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The Glass Teat


by Harlan Ellison

isbn: 0441289886
subject: Nonfiction, Media
finished: 1/18/2001

This is a collection of columns about television and its relationship to American society that Ellison wrote for The Los Angeles Free Press between 1968 and 1970. It's good in some ways and bad in others. Starting with the bad, it's fairly dated: Harlan hips us to lots of facts and gives some shows a bum-rap -- did anyone actually write like this, even in 1969? Also, most of the shows, writers, actors, and actresses he discusses are long forgotten, and the assumption that conflict between The Man and the people should be a primary factor in most people's lives has not aged well.

On the other hand, The Glass Teat is more than a curiosity. Ellison comments on (and was present at) some of the pivotal events of the 1960s, and he was rightly outraged by the things that were going on. What he wrote was scary (or insulting) enough to certain people that this book was actively suppressed during the early 1970s. That alone doesn't make it worth reading, but it does indicate that there may be something to what he said.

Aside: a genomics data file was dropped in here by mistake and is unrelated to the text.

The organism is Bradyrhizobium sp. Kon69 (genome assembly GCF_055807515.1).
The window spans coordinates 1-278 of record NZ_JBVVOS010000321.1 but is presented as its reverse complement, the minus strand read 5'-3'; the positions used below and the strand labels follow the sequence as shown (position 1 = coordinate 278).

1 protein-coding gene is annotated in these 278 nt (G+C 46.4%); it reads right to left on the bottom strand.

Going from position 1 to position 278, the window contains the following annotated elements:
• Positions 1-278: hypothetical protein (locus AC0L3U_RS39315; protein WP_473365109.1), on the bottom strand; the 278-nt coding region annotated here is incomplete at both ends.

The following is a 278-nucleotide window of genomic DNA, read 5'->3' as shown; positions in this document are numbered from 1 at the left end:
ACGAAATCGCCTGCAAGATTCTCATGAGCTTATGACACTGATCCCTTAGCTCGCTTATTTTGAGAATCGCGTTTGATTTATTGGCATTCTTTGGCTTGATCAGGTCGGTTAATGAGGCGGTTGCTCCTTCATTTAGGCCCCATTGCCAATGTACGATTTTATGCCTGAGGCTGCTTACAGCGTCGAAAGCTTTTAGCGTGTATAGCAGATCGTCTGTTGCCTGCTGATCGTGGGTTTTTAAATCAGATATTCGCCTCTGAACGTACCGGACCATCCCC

The characteristics of television shows that Ellison criticizes: the idiotic plots, the insulting stereotypes, the pandering to the lowest common denominator -- everything about the weird alternate universe that sits on the other side of the tube -- are still perfectly applicable. It's pretty safe to say that television hasn't gotten a whole lot better during the last 30 years (although it doesn't seem to have gotten much worse, either). To summarize, there's quite a bit of interesting, amusing, and provocative writing in this book, surrounded by enough dated and irrelevant material to make it somewhat irritating to read.

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copyright © 2001 John Regehr